tpvets_logo.jpg (2726 bytes)TOA PAYOH VETS  

Blk 1002, Toa Payoh Lor 8, 01-1477, Singapore 319074Tel: 6254-3326, 9668-6468.

Focus: Small animals - dogs, cats, guinea pigs, hamsters, pet rats and mice, birds and turtles      
January 23, 2019

Ventriculocordectomy (devocalisation, debarking) of a Beagle
using the laryngotomy (ventral) approach

Written: June 30, 2013
Updated: Jan 22, 2019
Dr Sing Kong Yuen, BVMS (Glasgow)

 In my 50 years in practice to 2019, I have had performed around 5 operations in the dog only in cases of desperation by the dog owner. It is not a surgery I will do as it is deemed cruel to dogs. I recorded the following to share my experience with vets researching the internet for case studies of such surgeries in the dog.

Case study.  T
he neutered Beagle had a habit of barking the whole day long, disturbing the neighbours. It was either death by lethal injection as required by the authorities or this surgery. I tried to dissuade owners from doing it by training such as the use of electric collars or spray collars activated by barking. It was easier said than done. After some weeks, the owner brought this dog in for the surgery.

There are 2 approaches to debarking. The oral approach which I don't do as there are complaints of ineffectiveness. It is less expensive. The ventral approach produces a very low "barking" sound.   

Domitor + Ketamine at 80% of the calculated weight via an IV drip*. 
Domitor = 0.45 ml + Ketamine = 0.56 ml IV.  5 years old,  14 kg bodyweight.
Atropine 1 ml IM** after that.

Isoflurane gas + O2 via a smaller endotracheal tube (size 6) was used. It could pushed to one side for me to access one of the vocal cords for excision.  Maintenance dose was as high as 3.5%.

* IV anaesthesia is one option. Topping up when necessary e.g. with 0.1 ml increments of Zoletil 100. This method eliminates the need for isoflurane gas + O2 anaesthesia and intubation.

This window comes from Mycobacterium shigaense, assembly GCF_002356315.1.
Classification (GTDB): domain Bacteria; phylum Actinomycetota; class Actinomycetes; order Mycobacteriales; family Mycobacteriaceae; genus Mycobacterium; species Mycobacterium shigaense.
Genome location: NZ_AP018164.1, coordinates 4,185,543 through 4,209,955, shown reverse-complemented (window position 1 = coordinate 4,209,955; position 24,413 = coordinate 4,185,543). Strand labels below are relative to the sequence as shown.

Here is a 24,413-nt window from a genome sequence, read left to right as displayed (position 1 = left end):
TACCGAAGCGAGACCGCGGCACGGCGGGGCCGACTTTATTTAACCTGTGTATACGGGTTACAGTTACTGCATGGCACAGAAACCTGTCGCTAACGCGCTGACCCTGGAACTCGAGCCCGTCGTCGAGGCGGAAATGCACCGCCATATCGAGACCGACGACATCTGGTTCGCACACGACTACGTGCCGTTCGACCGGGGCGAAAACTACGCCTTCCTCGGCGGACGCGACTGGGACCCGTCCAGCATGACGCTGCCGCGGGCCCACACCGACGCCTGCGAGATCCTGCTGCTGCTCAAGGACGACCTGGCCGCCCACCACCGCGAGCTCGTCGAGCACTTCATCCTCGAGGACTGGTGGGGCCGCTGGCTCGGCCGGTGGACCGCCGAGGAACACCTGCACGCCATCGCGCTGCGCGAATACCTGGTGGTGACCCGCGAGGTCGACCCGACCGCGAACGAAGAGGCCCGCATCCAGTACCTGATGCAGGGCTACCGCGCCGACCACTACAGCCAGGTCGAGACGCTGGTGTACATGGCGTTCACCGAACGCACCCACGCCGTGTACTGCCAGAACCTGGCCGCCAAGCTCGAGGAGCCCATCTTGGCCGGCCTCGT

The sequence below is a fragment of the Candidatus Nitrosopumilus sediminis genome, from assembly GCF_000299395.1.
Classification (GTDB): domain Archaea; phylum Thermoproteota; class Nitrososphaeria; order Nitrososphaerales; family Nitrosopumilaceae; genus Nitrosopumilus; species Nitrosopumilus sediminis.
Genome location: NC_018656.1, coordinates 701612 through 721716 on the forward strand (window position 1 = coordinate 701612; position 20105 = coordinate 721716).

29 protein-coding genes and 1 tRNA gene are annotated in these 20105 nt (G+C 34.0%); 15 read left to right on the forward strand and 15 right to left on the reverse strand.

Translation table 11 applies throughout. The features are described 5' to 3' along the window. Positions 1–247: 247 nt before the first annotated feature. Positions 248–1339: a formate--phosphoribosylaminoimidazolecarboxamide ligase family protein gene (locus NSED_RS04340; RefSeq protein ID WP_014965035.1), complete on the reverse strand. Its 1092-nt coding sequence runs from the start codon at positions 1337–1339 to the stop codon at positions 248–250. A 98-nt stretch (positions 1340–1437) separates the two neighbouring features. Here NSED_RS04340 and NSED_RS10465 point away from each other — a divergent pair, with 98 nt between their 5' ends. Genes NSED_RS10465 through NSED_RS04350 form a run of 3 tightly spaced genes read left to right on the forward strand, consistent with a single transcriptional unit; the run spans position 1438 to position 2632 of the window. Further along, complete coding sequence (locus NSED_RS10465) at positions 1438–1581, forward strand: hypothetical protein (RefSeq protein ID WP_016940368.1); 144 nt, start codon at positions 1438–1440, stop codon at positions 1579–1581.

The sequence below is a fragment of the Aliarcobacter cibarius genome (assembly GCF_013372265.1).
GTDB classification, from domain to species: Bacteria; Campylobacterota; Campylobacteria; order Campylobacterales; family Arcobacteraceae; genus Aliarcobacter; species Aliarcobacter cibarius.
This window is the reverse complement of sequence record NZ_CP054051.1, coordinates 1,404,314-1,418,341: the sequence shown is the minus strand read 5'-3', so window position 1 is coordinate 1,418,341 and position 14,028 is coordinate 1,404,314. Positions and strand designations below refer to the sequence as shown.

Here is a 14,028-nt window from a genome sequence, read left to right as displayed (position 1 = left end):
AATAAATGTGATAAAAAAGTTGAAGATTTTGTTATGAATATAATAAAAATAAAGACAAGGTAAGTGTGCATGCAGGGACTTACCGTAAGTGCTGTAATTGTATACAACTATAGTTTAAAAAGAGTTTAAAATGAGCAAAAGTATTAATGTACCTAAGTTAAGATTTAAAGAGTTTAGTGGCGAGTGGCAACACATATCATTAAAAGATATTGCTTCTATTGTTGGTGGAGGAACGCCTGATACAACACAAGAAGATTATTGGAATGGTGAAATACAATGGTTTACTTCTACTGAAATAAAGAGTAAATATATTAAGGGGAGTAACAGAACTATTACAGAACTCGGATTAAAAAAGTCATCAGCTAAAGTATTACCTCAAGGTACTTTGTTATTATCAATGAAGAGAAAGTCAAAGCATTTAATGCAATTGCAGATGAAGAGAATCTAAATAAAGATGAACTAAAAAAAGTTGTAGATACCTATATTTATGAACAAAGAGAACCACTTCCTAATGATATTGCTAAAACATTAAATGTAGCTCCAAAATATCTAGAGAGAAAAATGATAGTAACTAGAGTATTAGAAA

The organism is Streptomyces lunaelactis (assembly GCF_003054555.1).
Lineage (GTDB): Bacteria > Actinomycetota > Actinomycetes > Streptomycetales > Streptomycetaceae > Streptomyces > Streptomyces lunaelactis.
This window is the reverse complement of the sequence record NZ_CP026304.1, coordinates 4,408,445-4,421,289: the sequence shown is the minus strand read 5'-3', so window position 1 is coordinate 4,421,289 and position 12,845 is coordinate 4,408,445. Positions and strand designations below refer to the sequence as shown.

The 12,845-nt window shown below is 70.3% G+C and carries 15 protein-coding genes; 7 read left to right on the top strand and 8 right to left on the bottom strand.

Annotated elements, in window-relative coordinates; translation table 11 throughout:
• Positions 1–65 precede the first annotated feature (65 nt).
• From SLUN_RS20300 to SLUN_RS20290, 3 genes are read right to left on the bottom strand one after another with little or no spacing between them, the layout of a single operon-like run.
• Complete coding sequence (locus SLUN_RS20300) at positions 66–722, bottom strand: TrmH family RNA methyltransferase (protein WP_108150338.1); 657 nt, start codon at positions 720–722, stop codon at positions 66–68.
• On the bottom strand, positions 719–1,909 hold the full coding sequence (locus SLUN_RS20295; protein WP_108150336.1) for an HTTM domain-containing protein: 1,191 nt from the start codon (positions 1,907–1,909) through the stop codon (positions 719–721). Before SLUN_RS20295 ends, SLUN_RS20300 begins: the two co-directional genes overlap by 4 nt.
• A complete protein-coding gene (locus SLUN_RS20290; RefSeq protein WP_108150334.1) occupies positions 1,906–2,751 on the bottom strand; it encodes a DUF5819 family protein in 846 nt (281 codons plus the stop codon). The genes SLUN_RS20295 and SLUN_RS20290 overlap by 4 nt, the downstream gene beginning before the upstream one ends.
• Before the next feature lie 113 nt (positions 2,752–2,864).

**The dog went rigid and his head was extended after Domitor + Ketamine were given via the IV drip. The duration of rigidity was a few seconds. Atropine 1 ml IM was given. There were no recurrences of this rigidity stage after atropine injection. .

Electrosurgery use to incise the skin, separate the sternohyoid muscles, incision of the midline of the thyroid cartilage and excision of the vocal folds. The dog's nape of the head was placed over a bottle to extend his neck. Electro-excised the skin. The midline of the sternohyoid muscles were retracted. The midline of the thyroid cartilage was electro-incised. The endotracheal tube could be seen taking up 50% of larynxMy assistant retracted thyroid cartilage so that the vocal folds could be seen.

As the laryngeal space is so small, it is extremely difficult to see the depression in which the vocal folds reside. Insert the forceps into this depression slit and pull the vocal fold (around 1 cm x 8 mm across in this Beagle) out with the forceps. View cranially and laterally into the laryngx for a depression slit. Use forceps to pinch out one tip of the vocal fold. Another forceps clamp below the fold. Pull out as much as possible. I used the electro-excision to cut off the fold above the forceps and below the forceps whenever possible.

No stitching of the mucosa of the cut off vocal folds as there is not much space to manipulate. This was not done by me in all my cases. Lots of bleeding from the surgical areas, into the endotracheal tube and lungs may be present in some cases. In some cases, I was unable to stem the bleeding as it was not possible to locate the bleeders. The left vocal fold area has lesser bleeding. This profuse bleeding has been present in all the past cases including the horse. Electro-cautery may be tried to stop bleeding.  I stitched up thryoid cartilage, sternohyoid muscles and skin. I injected Antisedan to wake up dog after surgery. Bleeding continued to flow out from the nostrils for over 30 minutes after surgery in some cases.       


The dog went back on Day 3 after surgery and at Day 7 after surgery, no complaints were received from the owner.

Most barking dogs in Singapore apartments are generally euthanased if the owners have been summoned by the authorities to get rid of them, owing to complaints by neighbours who may be working night-shifts or have babies needing silence. Training to change the anti-social behaviour and neutering are advised by me and only when the owners have no success will this surgery be done.  I do not perform this surgery unless the dog has to be euthanased, not being renewed in its licence or evicted under the terms and conditions of the regulatory or housing authorities.

A beagle barks and barks


Toa Payoh Vets